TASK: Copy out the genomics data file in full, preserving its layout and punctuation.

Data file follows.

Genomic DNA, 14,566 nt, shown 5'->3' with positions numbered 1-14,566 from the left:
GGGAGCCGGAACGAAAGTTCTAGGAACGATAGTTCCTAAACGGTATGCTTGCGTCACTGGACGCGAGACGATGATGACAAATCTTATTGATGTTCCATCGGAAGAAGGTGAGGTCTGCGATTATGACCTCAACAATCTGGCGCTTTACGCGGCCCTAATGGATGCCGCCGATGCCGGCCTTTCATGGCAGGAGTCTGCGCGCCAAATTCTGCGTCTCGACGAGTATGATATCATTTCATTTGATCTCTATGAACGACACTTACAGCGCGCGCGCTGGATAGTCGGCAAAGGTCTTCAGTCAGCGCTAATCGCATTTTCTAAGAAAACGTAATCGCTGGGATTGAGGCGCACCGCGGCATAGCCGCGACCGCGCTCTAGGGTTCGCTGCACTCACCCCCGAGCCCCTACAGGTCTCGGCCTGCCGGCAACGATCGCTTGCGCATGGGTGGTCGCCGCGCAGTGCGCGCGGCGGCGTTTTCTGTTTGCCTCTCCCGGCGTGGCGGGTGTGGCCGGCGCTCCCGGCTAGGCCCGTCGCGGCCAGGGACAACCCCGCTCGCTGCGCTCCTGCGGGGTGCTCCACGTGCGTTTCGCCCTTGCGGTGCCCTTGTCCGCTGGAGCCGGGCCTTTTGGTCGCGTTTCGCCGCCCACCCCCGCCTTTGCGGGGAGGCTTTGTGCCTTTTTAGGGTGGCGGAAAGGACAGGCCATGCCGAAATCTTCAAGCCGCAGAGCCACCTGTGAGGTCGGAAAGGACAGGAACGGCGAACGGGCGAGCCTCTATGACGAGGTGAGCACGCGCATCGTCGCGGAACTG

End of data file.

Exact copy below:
Genomic DNA, 14,566 nt, shown 5'->3' with positions numbered 1-14,566 from the left:
GGGAGCCGGAACGAAAGTTCTAGGAACGATAGTTCCTAAACGGTATGCTTGCGTCACTGGACGCGAGACGATGATGACAAATCTTATTGATGTTCCATCGGAAGAAGGTGAGGTCTGCGATTATGACCTCAACAATCTGGCGCTTTACGCGGCCCTAATGGATGCCGCCGATGCCGGCCTTTCATGGCAGGAGTCTGCGCGCCAAATTCTGCGTCTCGACGAGTATGATATCATTTCATTTGATCTCTATGAACGACACTTACAGCGCGCGCGCTGGATAGTCGGCAAAGGTCTTCAGTCAGCGCTAATCGCATTTTCTAAGAAAACGTAATCGCTGGGATTGAGGCGCACCGCGGCATAGCCGCGACCGCGCTCTAGGGTTCGCTGCACTCACCCCCGAGCCCCTACAGGTCTCGGCCTGCCGGCAACGATCGCTTGCGCATGGGTGGTCGCCGCGCAGTGCGCGCGGCGGCGTTTTCTGTTTGCCTCTCCCGGCGTGGCGGGTGTGGCCGGCGCTCCCGGCTAGGCCCGTCGCGGCCAGGGACAACCCCGCTCGCTGCGCTCCTGCGGGGTGCTCCACGTGCGTTTCGCCCTTGCGGTGCCCTTGTCCGCTGGAGCCGGGCCTTTTGGTCGCGTTTCGCCGCCCACCCCCGCCTTTGCGGGGAGGCTTTGTGCCTTTTTAGGGTGGCGGAAAGGACAGGCCATGCCGAAATCTTCAAGCCGCAGAGCCACCTGTGAGGTCGGAAAGGACAGGAACGGCGAACGGGCGAGCCTCTATGACGAGGTGAGCACGCGCATCGTCGCGGAACTG